Technology; User Centred Product Design
Identifiers
urn:nbn:se:his:diva-12791 (URN)978-91-982690-2-4 (ISBN)
Presentation
2016-09-19, Insikten, Kanikegränd 1, Skövde, 13:15 (English)
Opponent
Supervisors
Projects
Sense&React
Funder
EU, FP7, Seventh Framework Programme, FP7-314350
Available from: 2016-08-19 Created: 2016-08-17 Last updated: 2018-11-15Bibliographically approved
Kolbeinsson, A. & Lindblom, J. (2015). Mind the body: How embodied cognition matters in manufacturing. Paper presented at 6th International Conference on Applied Human Factors and Ergonomics (AHFE 2015) and the Affiliated Conferences, 26–30 July 2015, Las Vegas, United States. Procedia Manufacturing, 3, 5184-5191
Open this publication in new window or tab >>Mind the body: How embodied cognition matters in manufacturing
2015 (English)In: Procedia Manufacturing, ISSN 2351-9789, Vol. 3, p. 5184-5191Article in journal (Refereed) Published
Abstract [en]

Embodied cognition can provide human factors and applied ergonomics practitioners with better embodied cognition design principles. This paper investigates and analyzes observational video-recorded data from an experiment that simulated a manufacturing environment. The operator was interrupted during a primary assembly task via a handheld computing device which delivered different classes of notifications. The focus is on the embodied aspect of notifications in an active environment, and why one class of notifications called mediated notifications failed at a specific point previously thought to be suitable. Guidelines for analyzing tasks from an embodied cognition perspective that complements and expands traditional human factors and applied ergonomics approaches were developed and are included.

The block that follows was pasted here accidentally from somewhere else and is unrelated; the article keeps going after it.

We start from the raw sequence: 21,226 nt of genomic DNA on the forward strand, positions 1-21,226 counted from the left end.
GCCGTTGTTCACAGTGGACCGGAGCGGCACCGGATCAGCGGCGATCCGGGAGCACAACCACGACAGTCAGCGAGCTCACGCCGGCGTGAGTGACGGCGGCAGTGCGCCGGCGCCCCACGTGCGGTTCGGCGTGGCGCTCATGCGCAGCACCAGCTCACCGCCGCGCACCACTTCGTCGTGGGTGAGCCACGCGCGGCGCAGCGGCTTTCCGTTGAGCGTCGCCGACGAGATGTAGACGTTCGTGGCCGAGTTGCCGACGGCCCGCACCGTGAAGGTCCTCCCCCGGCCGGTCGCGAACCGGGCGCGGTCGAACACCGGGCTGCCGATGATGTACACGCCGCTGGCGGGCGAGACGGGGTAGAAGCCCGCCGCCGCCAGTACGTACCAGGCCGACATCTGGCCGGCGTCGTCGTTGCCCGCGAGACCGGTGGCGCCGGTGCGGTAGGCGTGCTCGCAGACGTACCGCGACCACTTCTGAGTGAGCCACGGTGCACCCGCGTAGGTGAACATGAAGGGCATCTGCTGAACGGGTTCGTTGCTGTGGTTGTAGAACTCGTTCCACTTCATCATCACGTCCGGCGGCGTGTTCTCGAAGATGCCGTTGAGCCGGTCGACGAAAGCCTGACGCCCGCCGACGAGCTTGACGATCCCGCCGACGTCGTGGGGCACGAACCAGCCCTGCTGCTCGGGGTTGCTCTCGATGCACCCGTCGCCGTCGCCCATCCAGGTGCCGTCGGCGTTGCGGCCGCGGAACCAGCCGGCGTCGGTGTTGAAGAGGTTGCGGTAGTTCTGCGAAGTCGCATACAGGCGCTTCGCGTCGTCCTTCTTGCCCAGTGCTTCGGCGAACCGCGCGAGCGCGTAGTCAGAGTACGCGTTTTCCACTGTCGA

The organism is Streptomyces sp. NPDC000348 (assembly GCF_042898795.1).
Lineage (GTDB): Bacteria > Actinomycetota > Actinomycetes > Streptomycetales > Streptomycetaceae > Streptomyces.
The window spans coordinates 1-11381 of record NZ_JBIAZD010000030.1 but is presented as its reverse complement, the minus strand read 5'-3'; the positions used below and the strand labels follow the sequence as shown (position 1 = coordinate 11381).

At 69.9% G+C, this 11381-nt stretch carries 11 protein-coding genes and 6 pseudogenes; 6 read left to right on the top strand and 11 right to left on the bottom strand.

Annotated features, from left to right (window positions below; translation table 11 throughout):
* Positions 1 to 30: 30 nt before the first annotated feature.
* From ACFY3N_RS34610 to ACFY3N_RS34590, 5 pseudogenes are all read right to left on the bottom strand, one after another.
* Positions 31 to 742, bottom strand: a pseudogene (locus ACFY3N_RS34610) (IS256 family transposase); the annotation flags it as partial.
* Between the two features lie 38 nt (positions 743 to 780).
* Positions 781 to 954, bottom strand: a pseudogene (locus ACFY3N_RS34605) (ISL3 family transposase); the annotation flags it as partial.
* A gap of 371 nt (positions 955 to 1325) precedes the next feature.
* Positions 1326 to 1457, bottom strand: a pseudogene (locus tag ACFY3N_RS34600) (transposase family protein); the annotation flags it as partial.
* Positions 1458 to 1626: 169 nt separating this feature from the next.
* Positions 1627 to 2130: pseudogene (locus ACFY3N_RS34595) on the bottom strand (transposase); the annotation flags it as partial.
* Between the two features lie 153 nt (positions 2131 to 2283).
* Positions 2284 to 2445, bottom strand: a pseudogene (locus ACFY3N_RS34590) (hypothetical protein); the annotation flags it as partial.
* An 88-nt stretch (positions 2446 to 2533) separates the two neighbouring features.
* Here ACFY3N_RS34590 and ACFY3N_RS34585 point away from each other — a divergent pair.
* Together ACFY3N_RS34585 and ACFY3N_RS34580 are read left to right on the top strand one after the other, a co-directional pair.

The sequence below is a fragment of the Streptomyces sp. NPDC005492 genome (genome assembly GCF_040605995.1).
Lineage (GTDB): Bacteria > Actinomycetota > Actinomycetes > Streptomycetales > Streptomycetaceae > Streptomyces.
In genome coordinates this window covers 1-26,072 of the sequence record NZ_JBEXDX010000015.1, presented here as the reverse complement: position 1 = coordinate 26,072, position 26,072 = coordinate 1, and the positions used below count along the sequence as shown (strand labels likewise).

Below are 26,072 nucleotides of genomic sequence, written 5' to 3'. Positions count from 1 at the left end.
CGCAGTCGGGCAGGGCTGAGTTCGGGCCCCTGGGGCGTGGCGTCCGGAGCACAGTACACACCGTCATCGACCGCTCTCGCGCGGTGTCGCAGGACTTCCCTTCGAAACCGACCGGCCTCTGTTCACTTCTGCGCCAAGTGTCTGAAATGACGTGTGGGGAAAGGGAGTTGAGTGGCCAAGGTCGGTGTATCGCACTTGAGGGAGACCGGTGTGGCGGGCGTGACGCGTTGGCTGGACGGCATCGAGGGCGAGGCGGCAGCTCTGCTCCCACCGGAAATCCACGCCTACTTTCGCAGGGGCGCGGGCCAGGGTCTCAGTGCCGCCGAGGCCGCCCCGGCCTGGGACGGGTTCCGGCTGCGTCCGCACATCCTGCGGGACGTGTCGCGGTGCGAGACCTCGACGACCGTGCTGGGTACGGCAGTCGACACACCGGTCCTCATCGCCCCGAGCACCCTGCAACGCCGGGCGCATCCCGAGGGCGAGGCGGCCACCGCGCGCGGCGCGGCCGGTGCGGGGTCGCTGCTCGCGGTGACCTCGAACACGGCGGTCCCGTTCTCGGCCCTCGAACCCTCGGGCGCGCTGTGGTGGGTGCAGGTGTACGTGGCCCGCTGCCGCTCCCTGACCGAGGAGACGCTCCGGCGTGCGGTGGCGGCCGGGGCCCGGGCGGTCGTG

Place, publisher, year, edition, pages
Elsevier, 2015
Keywords
embodied cognition, handedness, assembly, manufacturing
National Category
Interaction Technologies
Research subject
Technology; User Centred Product Design; Interaction Lab (ILAB)
Identifiers
urn:nbn:se:his:diva-11358 (URN)10.1016/j.promfg.2015.07.576 (DOI)000383740305044 ()2-s2.0-84982814904 (Scopus ID)
Conference
6th International Conference on Applied Human Factors and Ergonomics (AHFE 2015) and the Affiliated Conferences, 26–30 July 2015, Las Vegas, United States
Funder
EU, FP7, Seventh Framework Programme, FP7-314350
Note

ISBN 978-1-4951-6042-4

Available from: 2015-08-17 Created: 2015-08-17 Last updated: 2019-02-21Bibliographically approved